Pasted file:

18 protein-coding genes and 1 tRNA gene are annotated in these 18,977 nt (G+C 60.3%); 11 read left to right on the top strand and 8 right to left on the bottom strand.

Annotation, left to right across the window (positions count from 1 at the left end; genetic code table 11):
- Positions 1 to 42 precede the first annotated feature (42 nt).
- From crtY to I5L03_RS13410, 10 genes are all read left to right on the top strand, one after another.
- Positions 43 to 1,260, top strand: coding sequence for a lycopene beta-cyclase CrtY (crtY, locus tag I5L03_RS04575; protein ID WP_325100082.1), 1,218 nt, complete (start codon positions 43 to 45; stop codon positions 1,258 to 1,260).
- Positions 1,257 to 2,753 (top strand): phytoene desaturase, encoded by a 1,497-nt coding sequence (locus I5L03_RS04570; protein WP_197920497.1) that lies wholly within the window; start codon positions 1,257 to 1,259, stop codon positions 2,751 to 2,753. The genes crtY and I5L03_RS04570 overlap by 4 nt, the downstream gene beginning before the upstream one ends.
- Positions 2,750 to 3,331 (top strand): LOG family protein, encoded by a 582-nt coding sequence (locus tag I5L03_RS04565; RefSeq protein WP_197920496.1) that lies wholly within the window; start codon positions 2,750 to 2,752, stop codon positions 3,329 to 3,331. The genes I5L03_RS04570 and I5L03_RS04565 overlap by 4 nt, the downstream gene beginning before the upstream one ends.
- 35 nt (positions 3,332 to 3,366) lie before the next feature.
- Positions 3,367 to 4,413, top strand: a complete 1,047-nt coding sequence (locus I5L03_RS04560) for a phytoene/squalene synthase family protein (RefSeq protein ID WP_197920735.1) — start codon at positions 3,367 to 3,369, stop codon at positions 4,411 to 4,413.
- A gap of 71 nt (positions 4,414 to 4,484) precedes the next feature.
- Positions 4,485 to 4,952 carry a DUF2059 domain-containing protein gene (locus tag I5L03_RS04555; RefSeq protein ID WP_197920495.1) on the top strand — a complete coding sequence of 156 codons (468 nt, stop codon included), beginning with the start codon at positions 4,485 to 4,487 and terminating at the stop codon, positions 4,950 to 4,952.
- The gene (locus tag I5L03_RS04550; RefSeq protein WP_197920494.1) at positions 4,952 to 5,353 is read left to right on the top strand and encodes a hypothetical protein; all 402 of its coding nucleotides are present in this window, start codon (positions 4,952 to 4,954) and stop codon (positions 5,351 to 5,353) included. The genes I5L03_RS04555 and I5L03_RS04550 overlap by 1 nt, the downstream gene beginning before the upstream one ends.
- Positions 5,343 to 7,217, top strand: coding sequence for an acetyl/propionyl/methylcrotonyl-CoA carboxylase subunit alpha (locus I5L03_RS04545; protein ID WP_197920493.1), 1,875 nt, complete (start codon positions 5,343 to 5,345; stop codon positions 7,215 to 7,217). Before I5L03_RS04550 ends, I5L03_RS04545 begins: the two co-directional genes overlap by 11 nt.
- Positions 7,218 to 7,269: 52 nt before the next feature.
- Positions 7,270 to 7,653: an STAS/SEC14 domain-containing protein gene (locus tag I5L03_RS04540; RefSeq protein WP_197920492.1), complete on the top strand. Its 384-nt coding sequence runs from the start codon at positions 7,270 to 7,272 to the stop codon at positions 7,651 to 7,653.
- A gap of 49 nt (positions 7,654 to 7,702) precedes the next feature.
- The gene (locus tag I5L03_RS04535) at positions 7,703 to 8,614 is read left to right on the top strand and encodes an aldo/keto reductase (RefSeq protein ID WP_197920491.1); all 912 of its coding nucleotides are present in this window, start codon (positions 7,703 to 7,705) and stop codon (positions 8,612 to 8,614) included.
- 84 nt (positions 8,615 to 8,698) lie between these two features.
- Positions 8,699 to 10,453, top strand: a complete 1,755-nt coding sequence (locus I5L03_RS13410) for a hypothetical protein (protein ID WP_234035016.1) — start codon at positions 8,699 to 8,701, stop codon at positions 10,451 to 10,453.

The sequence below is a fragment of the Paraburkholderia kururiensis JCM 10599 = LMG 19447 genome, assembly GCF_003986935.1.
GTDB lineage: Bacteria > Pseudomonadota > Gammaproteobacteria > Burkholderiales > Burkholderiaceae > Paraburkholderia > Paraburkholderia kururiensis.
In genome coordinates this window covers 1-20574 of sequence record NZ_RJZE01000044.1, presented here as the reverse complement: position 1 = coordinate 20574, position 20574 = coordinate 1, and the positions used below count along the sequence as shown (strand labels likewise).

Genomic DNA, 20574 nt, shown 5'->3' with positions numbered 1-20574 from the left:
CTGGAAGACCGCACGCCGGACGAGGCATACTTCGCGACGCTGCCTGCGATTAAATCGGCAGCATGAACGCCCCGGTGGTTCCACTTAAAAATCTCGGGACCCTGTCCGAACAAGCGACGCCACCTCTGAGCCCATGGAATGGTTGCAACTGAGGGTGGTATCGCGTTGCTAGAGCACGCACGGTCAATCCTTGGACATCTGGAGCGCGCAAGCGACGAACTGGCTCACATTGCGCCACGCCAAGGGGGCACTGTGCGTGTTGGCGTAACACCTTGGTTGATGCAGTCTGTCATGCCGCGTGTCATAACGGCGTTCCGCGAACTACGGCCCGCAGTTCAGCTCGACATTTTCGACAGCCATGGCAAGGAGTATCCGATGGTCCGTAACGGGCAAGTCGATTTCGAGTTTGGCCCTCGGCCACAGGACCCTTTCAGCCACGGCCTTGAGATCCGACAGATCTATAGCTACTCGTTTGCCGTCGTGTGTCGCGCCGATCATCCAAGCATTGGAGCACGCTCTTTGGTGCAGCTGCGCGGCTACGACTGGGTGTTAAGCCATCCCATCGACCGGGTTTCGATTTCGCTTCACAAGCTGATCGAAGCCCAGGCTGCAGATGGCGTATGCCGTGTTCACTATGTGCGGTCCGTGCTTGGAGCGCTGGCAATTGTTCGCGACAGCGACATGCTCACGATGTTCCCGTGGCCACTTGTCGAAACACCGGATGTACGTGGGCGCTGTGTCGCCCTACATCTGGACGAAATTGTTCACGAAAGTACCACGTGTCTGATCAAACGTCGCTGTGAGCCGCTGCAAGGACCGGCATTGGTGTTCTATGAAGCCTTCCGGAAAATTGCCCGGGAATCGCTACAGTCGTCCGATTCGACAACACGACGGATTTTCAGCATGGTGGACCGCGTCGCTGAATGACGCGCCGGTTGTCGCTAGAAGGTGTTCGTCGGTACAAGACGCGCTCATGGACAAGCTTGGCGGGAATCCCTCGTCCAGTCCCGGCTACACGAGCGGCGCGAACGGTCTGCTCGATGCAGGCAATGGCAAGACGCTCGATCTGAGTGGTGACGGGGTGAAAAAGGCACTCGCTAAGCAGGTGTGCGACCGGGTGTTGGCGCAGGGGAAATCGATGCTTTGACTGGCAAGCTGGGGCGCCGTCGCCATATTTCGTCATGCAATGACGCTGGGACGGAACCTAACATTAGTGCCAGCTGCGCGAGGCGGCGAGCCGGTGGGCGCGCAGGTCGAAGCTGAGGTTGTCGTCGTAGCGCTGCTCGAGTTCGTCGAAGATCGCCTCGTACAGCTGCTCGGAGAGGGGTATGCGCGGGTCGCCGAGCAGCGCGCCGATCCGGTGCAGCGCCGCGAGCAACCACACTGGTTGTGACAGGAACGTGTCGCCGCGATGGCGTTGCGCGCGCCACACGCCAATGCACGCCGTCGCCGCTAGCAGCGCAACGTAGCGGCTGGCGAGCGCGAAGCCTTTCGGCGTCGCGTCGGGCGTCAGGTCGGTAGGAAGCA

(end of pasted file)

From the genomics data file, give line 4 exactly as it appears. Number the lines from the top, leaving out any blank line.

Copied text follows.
- From crtY to I5L03_RS13410, 10 genes are all read left to right on the top strand, one after another.